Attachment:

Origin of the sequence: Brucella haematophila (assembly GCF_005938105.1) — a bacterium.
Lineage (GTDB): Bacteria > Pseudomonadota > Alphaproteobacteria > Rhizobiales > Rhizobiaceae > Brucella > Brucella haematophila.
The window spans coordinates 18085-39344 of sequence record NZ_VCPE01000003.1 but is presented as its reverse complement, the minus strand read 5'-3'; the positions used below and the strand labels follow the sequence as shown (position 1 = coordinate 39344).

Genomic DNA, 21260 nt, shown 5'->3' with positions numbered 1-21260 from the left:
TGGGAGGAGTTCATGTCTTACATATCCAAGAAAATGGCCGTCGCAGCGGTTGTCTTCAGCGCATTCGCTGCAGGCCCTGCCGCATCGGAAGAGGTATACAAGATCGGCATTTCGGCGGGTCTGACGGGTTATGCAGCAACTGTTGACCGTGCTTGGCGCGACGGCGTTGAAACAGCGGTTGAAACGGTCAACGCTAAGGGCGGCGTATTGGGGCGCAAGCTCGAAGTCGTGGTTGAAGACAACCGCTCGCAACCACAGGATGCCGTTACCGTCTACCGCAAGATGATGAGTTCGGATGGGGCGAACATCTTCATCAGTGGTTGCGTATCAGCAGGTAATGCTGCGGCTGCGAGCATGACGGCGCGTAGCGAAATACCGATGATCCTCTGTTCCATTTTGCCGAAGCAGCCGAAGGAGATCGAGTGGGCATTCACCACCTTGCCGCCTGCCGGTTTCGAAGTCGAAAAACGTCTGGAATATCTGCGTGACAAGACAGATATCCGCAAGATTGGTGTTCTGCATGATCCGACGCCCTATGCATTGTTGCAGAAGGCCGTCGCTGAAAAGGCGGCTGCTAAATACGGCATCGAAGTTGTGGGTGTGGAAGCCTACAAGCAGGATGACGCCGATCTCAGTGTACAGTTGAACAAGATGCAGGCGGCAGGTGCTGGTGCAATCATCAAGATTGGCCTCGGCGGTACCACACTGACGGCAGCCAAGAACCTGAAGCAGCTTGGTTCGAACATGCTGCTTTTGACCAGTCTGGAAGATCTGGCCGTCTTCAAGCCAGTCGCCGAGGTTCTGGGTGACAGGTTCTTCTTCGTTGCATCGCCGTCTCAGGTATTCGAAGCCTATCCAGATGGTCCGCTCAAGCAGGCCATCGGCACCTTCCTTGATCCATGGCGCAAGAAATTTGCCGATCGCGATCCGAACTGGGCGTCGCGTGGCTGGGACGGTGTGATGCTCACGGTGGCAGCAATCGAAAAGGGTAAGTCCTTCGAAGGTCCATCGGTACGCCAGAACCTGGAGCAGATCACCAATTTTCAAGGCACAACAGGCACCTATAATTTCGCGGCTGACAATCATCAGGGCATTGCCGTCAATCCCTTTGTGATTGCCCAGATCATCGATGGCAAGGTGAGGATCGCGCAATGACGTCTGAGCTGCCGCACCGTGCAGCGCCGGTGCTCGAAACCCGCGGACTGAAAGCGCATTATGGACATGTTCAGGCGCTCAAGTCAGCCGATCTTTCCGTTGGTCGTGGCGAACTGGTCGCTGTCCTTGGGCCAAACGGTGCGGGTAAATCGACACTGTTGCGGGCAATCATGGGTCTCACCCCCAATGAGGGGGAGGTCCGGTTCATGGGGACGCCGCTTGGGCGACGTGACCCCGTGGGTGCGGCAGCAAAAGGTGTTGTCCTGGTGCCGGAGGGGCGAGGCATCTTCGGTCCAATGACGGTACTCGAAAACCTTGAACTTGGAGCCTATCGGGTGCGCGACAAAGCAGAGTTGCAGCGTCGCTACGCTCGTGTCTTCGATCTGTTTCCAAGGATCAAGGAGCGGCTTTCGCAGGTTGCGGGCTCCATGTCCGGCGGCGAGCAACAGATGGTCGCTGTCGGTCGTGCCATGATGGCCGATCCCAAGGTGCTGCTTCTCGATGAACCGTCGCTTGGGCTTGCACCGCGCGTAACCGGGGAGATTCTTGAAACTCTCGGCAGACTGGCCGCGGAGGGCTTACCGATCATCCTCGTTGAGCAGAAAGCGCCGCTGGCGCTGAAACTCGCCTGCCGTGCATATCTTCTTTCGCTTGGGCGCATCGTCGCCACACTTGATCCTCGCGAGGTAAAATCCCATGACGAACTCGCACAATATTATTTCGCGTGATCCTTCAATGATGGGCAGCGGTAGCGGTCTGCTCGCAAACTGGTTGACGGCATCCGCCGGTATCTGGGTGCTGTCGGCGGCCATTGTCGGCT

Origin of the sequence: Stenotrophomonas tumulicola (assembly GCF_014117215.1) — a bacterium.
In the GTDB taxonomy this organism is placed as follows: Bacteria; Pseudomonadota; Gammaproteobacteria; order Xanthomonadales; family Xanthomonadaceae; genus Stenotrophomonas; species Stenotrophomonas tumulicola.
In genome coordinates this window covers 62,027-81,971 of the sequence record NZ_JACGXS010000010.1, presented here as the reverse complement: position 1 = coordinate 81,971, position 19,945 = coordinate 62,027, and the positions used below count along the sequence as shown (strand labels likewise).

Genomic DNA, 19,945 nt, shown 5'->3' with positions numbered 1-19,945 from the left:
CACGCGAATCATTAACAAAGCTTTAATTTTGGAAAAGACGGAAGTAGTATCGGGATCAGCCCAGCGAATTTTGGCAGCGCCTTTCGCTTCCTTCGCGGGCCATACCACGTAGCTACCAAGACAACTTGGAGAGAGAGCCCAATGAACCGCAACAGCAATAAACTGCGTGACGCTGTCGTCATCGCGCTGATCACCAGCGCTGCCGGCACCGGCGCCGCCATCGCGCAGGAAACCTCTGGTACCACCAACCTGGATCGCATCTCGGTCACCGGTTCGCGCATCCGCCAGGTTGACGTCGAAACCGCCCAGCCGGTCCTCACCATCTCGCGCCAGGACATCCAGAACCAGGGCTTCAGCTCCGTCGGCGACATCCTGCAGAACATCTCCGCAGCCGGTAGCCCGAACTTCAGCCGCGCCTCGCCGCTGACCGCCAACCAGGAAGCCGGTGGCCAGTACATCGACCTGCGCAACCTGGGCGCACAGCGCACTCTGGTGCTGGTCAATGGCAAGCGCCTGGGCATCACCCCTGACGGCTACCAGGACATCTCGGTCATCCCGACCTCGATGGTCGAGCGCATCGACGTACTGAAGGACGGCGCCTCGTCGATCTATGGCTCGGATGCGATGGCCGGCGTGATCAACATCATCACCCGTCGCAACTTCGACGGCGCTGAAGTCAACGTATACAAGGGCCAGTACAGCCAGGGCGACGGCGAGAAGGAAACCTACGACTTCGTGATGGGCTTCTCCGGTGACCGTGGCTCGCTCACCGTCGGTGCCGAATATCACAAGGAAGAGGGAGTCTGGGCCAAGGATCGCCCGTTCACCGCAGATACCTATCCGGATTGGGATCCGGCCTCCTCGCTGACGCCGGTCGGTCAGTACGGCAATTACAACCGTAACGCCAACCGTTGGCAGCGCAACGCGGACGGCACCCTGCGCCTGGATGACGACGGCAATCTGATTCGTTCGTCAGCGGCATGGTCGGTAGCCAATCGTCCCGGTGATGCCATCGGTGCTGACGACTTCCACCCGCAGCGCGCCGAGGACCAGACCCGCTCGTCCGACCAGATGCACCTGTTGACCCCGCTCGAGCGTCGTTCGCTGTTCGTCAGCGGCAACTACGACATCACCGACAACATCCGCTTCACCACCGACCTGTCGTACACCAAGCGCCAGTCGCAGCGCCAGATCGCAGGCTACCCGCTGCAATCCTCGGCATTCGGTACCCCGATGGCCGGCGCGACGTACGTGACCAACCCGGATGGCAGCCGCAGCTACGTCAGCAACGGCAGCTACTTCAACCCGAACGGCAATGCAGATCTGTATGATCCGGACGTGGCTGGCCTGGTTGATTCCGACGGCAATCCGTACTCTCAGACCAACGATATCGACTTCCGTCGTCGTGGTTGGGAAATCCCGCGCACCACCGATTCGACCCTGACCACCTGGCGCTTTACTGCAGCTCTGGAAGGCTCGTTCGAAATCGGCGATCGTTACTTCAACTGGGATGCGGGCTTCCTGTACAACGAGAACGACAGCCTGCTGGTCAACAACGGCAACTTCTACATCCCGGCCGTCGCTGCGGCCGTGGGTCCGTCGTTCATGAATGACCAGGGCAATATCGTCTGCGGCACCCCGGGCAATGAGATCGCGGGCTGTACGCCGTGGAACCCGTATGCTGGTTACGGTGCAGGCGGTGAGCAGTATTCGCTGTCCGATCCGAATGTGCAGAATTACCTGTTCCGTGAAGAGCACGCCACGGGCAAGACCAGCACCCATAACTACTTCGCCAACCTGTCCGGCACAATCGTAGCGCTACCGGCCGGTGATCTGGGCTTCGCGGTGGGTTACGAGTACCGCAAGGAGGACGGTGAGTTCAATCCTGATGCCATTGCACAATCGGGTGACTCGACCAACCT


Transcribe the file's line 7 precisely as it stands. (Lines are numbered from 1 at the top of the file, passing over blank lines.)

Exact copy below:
In the GTDB taxonomy this organism is placed as follows: Bacteria; Pseudomonadota; Gammaproteobacteria; order Xanthomonadales; family Xanthomonadaceae; genus Stenotrophomonas; species Stenotrophomonas tumulicola.